How To Justify Any CRM Investment

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(This post originally appeared on Forbes)

David owns a twenty person landscaping business near me. Last week he bought a used Ford 150 pickup truck for his crew for $25K. It took him about three minutes to make that decision. David is also considering the purchase of a Customer Relationship Management (CRM) system. The cost of that would be about $6K, including services. He hasn’t done that. He’s been considering the system for more than two years. What’s the problem?

“I can’t figure out if I’m wasting my money,” he told me when I first met him the other week. “I know I can put the F-150 on the street with one of my crews right away. But a CRM system? I’m not sure I get it.”

This is not unusual. David is a smart guy. And as a business owner, he’s no romantic.  He watches every penny going out the door.  He’ll plunk down $25K for a used truck in a heartbeat and then throw a fit if there’s $25 missing from petty cash. For him, every dollar is earned with sweat. And if he’s going to spend it there better damned well be a return on investment. Which is what has been holding him back from buying a CRM system. He still can’t justify the purchase. He can’t see the ROI. But there is ROI.

A CRM system is nothing more than a database. In it you have every person who comes in touch with your business – prospects, customers, partners, vendors, suppliers, etc. And, if used the right way, every one of these people has a follow-up. Nothing falls through the cracks. Actions, emails, appointments, notes and tasks are scheduled, stored and completed there. It integrates with your accounting system and it is the first place everyone goes to when someone calls, if only to see who has last spoken with the person and what the issues are. A good CRM system is used for both sales and service. It tracks opportunities and it also is the go-to place for any problems, issues or complaints. It is automated to remind managers to check in with customers, follow-up on quotes and basically make sure no one in the company looks like a dope.

But how do quantify this value? How can a guy like David justify the $6K he needs to spend for a CRM system?  This is no different than a Ford truck or any piece of equipment. The secret to justifying a CRM system, any CRM system regardless of size, is having a black and white, quantifiable, easily-understood ROI. This is not hard. Here’s how.

For starters, take the total cost of the system over a five year period of time, a typical (if not on the lower end) period of ownership. David is considering Insightly, a popular cloud based CRM system (author’s note: I recently wrote about this same topic on Insightly’s blog – I have not been compensated by them to write this blog). Insightly’s most expensive version is $7 per user per month. A 10 person company like his would spend $70 per month or $840 per year or $4,200 over 5 years plus another $1,800 for some training and support over that period of time.  That’s about $6,000.  That, of course, doesn’t include the internal cost representing the time his people will need to invest in the system, which is another topic for another day.  So let’s stick to the hard costs.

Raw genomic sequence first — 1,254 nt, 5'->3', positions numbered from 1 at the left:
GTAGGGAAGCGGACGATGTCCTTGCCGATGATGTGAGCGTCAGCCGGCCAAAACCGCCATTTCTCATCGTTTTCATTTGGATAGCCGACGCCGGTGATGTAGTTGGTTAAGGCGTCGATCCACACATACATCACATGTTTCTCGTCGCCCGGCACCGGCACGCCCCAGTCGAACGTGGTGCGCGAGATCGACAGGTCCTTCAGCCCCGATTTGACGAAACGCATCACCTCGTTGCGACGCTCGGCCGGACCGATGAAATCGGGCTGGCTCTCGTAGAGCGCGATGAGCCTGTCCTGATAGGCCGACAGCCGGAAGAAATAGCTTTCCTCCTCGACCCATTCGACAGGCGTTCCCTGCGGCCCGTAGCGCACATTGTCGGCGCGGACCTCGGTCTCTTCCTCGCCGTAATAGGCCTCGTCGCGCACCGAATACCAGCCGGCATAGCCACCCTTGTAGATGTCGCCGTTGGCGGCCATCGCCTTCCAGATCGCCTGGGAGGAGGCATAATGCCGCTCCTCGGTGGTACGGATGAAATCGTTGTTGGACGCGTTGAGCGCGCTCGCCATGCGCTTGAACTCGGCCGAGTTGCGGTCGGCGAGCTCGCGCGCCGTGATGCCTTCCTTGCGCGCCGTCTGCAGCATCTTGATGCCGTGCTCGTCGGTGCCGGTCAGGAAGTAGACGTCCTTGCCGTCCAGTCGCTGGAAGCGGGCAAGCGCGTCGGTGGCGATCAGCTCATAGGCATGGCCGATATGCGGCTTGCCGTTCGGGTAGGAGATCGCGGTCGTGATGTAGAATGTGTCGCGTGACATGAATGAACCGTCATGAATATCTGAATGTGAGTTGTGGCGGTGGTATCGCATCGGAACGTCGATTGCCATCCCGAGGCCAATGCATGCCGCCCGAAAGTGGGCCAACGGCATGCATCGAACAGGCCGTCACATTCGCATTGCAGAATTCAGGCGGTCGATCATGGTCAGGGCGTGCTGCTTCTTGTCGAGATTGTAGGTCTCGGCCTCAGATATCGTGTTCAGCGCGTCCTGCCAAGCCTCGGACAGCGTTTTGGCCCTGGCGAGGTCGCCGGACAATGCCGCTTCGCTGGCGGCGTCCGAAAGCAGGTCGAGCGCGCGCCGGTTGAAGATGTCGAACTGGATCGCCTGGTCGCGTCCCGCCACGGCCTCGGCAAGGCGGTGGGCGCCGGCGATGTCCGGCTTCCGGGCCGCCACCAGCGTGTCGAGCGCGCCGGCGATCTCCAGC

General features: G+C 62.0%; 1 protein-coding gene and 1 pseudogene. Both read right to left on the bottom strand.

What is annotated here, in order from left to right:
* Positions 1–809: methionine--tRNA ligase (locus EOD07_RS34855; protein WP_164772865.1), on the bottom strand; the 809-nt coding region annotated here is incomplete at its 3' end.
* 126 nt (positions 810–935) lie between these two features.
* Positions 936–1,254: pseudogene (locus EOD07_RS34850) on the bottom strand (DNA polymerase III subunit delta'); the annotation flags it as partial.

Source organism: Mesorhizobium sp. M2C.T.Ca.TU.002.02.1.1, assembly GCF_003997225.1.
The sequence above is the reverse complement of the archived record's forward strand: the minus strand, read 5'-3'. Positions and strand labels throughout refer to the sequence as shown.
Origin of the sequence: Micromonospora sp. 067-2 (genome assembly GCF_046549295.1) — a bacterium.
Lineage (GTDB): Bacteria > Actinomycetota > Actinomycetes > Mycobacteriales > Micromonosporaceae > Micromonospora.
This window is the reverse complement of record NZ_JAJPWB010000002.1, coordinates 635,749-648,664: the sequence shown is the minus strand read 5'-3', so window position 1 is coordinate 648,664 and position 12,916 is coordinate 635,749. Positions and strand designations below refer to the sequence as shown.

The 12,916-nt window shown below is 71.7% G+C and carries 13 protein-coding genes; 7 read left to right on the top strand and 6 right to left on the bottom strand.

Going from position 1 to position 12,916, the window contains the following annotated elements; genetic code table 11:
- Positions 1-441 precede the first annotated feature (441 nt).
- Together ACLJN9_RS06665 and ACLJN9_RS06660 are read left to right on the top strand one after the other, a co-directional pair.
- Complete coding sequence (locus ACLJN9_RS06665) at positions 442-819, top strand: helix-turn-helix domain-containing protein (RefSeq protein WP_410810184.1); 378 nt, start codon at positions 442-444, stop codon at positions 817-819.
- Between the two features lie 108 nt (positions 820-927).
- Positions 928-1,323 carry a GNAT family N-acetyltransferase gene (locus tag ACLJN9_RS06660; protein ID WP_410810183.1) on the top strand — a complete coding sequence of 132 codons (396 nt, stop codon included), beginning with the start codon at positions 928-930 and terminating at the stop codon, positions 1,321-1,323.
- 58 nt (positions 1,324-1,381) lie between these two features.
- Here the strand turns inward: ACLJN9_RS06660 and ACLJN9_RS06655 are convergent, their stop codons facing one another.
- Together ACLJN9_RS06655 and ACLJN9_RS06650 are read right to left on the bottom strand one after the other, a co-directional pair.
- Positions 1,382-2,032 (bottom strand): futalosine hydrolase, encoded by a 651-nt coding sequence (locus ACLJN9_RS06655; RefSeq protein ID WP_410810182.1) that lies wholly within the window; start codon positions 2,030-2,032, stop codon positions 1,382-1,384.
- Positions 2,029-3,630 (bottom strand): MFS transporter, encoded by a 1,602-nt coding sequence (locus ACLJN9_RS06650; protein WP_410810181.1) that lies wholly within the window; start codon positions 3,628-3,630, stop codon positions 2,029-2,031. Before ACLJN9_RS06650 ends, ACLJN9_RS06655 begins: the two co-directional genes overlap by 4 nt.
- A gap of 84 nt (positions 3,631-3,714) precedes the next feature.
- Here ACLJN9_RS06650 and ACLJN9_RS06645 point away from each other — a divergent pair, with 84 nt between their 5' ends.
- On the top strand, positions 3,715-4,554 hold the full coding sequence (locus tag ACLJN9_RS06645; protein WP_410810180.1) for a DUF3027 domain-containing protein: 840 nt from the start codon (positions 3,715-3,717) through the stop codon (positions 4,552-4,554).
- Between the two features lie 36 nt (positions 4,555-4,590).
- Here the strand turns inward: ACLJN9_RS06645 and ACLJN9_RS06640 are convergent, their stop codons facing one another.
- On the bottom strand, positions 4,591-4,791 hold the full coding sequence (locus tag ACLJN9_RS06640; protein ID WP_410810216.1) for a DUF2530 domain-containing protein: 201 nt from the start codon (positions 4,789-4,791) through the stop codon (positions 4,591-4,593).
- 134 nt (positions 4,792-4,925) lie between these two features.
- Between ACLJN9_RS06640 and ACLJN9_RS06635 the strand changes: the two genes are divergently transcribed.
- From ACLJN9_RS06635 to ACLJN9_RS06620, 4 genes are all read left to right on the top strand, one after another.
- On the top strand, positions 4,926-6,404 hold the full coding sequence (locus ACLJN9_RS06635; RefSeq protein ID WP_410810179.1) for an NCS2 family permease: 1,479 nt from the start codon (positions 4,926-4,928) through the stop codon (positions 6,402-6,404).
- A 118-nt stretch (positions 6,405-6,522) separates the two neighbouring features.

Now, go back two years. Look at your spreadsheets. Talk to your salespeople. Review your old calendars. How many projects, deals, opportunities, quotes and bids were lost because they weren’t followed up timely? How many were lost because they were forgotten altogether? How many could’ve been won if there was more communication from you, more knowledge of the competition, more negotiation in price, more outreach by your team? Yeah, I thought so. Everybody loses deals because of this. Add up the value. Take the margin. Is it $5k?  $10K? $25k? That’s your lost profits. Compare that to your investment.

Still not convinced?

OK, take those same two years. Run a report of sales by customers back then compared to sales by customers now. Missing something? Lose some customers? Why is that? Not enough attention given to them? Didn’t respond to them fast enough? Did a competitor steal them away with better service, more attention, lower pricing? Next, look at your existing customers. Are you really getting all the revenue you can from them? Aren’t there more services and products you can be selling them? Why aren’t you? Isn’t this the same as throwing away money? It is.

David’s problem is that he can smell, feel and kick the tires of a Ford F-150. He can see it on the road, taking his crews and equipment to house after house so they can do their work and he can send out invoices. With a CRM system, like any software system, he can’t picture this. He can’t “see” quotes slipping through the cracks or bids getting lost in the shuffle. He can’t see lost opportunities from unhappy or underserved customers. Someone needs to paint that picture for him. And then associate that picture with cash. Because when a business owner like David knows there is a specific and significant ROI to be earned on a software purchase like CRM, he will spend the money as quickly as if it were a truck.

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